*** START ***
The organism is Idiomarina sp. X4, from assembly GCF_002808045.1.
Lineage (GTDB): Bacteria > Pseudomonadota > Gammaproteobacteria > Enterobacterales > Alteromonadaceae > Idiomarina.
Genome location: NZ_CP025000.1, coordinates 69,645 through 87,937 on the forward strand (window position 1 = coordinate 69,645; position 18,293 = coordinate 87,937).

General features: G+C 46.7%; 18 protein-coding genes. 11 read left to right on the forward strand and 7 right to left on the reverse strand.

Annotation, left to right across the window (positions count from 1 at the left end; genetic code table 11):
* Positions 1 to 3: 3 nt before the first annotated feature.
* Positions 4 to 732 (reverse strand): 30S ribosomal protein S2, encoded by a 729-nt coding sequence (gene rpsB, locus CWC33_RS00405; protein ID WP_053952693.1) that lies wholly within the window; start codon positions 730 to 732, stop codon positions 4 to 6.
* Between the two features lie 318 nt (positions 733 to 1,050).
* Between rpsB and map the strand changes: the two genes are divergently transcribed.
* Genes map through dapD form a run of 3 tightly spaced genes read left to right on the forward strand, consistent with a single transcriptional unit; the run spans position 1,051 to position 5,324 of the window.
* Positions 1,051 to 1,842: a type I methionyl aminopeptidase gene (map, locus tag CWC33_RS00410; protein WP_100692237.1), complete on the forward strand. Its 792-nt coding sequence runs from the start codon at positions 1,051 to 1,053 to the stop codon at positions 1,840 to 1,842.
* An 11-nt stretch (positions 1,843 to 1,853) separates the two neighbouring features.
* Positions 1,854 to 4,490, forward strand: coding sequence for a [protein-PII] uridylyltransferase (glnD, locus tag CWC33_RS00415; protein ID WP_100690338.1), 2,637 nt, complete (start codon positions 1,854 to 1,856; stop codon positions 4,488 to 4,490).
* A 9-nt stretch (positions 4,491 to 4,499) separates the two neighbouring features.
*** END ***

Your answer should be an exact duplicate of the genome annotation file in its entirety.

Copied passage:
The organism is Idiomarina sp. X4, from assembly GCF_002808045.1.
Lineage (GTDB): Bacteria > Pseudomonadota > Gammaproteobacteria > Enterobacterales > Alteromonadaceae > Idiomarina.
Genome location: NZ_CP025000.1, coordinates 69,645 through 87,937 on the forward strand (window position 1 = coordinate 69,645; position 18,293 = coordinate 87,937).

General features: G+C 46.7%; 18 protein-coding genes. 11 read left to right on the forward strand and 7 right to left on the reverse strand.

Annotation, left to right across the window (positions count from 1 at the left end; genetic code table 11):
* Positions 1 to 3: 3 nt before the first annotated feature.
* Positions 4 to 732 (reverse strand): 30S ribosomal protein S2, encoded by a 729-nt coding sequence (gene rpsB, locus CWC33_RS00405; protein ID WP_053952693.1) that lies wholly within the window; start codon positions 730 to 732, stop codon positions 4 to 6.
* Between the two features lie 318 nt (positions 733 to 1,050).
* Between rpsB and map the strand changes: the two genes are divergently transcribed.
* Genes map through dapD form a run of 3 tightly spaced genes read left to right on the forward strand, consistent with a single transcriptional unit; the run spans position 1,051 to position 5,324 of the window.
* Positions 1,051 to 1,842: a type I methionyl aminopeptidase gene (map, locus tag CWC33_RS00410; protein WP_100692237.1), complete on the forward strand. Its 792-nt coding sequence runs from the start codon at positions 1,051 to 1,053 to the stop codon at positions 1,840 to 1,842.
* An 11-nt stretch (positions 1,843 to 1,853) separates the two neighbouring features.
* Positions 1,854 to 4,490, forward strand: coding sequence for a [protein-PII] uridylyltransferase (glnD, locus tag CWC33_RS00415; protein ID WP_100690338.1), 2,637 nt, complete (start codon positions 1,854 to 1,856; stop codon positions 4,488 to 4,490).
* A 9-nt stretch (positions 4,491 to 4,499) separates the two neighbouring features.